RIDLEY-DUFF, R. (2007). Communitarian perspectives on social enterprise. Corporate governance: an international review, 15 (2), 382-392.
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Concepts of social enterprise have been debated repeatedly, and continue to cause confusion. In this paper, a meta-theoretical framework is developed through discussion of individualist and communitarian philosophy. Philosophers from both traditions build social theories that emphasise either consensus (a unitarist outlook) or diversity (a pluralist outlook). The various discourses in corporate governance reflect these assumptions and create four distinct approaches that impact on the relationship between capital and labour. In rejecting the traditional discourse of private enterprise, social enterprises have adopted other approaches to tackle social exclusion, each derived from different underlying beliefs about the purpose of enterprise and the nature of governance. The theoretical framework offers a way to understand the diversity found within the sector, including the newly constituted Community Interest Company (CIC).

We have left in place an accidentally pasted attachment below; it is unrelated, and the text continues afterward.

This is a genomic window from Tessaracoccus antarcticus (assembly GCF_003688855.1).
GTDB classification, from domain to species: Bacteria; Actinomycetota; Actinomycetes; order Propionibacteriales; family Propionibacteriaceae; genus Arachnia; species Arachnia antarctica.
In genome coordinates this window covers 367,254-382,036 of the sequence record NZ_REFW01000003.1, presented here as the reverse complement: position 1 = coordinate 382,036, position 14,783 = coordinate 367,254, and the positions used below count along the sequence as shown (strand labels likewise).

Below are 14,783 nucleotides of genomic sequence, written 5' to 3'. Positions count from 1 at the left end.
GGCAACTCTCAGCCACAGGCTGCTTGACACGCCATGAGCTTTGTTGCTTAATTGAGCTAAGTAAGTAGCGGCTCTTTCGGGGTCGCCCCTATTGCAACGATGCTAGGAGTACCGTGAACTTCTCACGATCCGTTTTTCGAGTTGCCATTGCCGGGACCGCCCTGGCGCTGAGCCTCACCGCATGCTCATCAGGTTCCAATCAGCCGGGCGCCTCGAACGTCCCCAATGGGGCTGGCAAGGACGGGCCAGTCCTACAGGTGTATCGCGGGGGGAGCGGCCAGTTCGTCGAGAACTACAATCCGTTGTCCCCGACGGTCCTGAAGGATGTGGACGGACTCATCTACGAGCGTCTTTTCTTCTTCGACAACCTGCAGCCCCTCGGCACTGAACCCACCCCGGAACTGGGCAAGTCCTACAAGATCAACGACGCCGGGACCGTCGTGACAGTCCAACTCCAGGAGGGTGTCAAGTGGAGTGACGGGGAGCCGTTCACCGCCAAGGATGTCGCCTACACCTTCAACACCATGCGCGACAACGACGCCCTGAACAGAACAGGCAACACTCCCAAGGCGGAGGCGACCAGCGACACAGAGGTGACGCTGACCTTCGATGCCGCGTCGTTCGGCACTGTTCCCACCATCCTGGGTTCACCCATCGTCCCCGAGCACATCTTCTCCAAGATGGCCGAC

|Additional Information:||Published in Corporate governance: an international review 15(2), 382-392. The definitive version is available at http://www3.interscience.wiley.com/journal/117967289/abstract|
|Research Institute, Centre or Group:||Sheffield Business School Research Institute > People, Work and Organisation|
|Depositing User:||Ann Betterton|
|Date Deposited:||01 Apr 2008|
|Last Modified:||25 Apr 2014 15:48|
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